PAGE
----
# What frequency range can be tolerated with Young's fringes? (Problem 9.4, Brooker, Modern Optics)

I am having problems with part 2 but provided part 1 for context - I believe I have part 1 correct but could be mistaken.

Let a Young-slits apparatus have slits separated by d. Let the incoming light contain frequencies in range $$\Delta\nu$$ centred on $$\nu_0$$. We wish to be able to see clearly ten fringes, five each side of the pattern's centre.

1) Suppose that we set the following criterion for "seeing clearly": in the vicinity of the fifth fringe, where $$d\sin\theta=p\lambda_0=pc/\nu_0$$ with $$p=5$$, the order of interference $$p$$ shall be permitted to cover a range $$\frac 12$$. Show that this permits $$\Delta \nu/\nu_0 = 1/10$$

Ans: We are told the path difference can vary by half an order $$p$$ or half a wavelength in terms of $$\lambda_0$$. The way I thought about it was: The actual path length from the slits to the fringe for $$p=5$$ is defined by $$\theta$$ ($$PD=5\lambda_0=5c/\nu_0$$) but after a change in frequency/wavelength the wave travels an extra (or less) distance of half wavelength of the original $$\lambda_0$$ relative to the original light. So the change in frequency gives rise to an accumulation of $$\pi$$ radians phase over the original path to the $$p=5$$, $$\lambda_0$$ fringe. In terms of wavenumbers:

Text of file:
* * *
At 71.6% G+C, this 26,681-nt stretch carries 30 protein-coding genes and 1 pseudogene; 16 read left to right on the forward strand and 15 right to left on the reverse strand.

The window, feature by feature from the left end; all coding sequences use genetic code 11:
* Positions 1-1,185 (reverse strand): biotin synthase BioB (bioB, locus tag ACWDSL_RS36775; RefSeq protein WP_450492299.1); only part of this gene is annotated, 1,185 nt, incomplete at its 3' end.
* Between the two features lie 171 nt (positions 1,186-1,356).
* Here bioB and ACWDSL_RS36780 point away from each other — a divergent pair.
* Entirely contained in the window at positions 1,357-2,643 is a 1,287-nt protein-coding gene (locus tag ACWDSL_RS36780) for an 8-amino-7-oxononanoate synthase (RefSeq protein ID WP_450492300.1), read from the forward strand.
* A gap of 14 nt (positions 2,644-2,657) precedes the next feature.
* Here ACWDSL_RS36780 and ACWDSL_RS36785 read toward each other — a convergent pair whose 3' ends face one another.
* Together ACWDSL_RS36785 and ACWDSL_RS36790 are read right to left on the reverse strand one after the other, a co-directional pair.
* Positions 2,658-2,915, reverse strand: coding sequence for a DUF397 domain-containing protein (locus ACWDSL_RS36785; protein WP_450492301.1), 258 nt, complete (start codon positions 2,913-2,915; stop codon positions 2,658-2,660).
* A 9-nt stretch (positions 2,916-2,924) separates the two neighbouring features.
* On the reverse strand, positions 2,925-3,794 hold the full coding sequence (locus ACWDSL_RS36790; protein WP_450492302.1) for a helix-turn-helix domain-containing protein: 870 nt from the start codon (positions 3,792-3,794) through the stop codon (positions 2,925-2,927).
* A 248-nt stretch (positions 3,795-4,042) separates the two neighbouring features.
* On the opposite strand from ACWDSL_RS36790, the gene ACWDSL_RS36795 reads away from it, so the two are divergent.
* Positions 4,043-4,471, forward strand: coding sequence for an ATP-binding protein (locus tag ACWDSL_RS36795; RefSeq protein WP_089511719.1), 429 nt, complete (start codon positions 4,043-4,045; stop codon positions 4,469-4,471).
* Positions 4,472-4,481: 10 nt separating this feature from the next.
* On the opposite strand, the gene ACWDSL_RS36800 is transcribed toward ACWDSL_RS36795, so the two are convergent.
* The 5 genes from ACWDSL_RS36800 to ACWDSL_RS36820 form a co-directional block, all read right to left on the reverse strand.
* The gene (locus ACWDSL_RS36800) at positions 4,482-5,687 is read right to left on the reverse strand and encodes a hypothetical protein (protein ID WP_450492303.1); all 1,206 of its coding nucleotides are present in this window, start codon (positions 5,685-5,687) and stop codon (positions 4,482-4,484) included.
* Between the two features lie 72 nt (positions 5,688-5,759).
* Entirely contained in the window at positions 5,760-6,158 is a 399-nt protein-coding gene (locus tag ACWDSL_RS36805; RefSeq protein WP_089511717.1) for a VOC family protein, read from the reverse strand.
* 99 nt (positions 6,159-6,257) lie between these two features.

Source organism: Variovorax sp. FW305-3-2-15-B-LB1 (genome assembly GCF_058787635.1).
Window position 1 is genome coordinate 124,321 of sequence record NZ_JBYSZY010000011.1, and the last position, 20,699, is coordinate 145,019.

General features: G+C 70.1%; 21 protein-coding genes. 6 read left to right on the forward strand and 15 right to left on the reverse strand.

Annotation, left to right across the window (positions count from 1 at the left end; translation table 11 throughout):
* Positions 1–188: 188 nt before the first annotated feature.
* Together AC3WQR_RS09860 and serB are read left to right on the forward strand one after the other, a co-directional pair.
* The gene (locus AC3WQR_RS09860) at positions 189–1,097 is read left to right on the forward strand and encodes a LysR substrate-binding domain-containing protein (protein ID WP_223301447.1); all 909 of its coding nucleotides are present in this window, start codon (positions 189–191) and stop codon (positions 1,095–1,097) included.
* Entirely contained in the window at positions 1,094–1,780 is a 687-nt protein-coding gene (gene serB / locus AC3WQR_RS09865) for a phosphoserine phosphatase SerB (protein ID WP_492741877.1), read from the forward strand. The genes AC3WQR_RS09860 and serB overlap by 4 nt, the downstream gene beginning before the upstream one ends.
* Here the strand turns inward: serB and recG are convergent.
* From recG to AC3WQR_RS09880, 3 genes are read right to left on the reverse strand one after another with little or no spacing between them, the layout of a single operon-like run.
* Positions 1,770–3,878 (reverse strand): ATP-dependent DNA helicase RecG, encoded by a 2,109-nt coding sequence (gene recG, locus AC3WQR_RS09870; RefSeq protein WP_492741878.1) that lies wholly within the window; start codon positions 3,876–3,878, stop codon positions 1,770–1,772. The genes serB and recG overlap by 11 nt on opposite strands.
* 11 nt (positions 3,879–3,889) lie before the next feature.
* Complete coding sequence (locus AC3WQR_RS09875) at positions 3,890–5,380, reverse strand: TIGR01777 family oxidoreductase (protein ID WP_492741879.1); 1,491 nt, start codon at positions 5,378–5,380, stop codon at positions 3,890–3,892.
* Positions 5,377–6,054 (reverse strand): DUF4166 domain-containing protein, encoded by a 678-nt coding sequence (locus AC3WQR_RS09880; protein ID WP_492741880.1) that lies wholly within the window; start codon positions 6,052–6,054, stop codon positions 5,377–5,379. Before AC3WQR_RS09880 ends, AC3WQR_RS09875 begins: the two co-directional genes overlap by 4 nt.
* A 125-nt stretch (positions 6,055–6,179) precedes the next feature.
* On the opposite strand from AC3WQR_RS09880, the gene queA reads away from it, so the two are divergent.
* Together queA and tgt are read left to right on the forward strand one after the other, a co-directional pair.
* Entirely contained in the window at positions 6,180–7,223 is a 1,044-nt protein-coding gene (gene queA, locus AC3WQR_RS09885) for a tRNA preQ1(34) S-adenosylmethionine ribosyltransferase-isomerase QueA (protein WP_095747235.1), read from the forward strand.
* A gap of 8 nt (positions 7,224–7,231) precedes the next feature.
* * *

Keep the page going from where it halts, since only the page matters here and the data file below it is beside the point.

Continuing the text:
$$\Delta k \cdot PD=\pi$$ $$2\pi\frac{\Delta\nu}{c} \cdot \frac{5c}{\nu_0} = \pi$$ $$\frac{\Delta\nu}{\nu_0}=\frac{1}{10}$$

2) The condition set in part (1) is unduly pessimistic. Show that the fringe contrast in the vicinity of the fifth bright fringe is zero if the range permitted to $$p$$ is 1. Show that this permits $$\Delta\nu/\nu_0=1/5$$ -- the hint given here asks one to "remember the elementary way for locating the first zero in the diffraction pattern due to a single slit"

-- I do not understand how to show the contrast is zero near the vicinity of the fifth bright fringe - nor really what this means, I imagine it is something to do with the hint, I have seen this elementary example of rays cancelling across either side of the slit but don't see how to apply it... Please do not show me how to plug in p=1 and obtain the 1/5 ratio.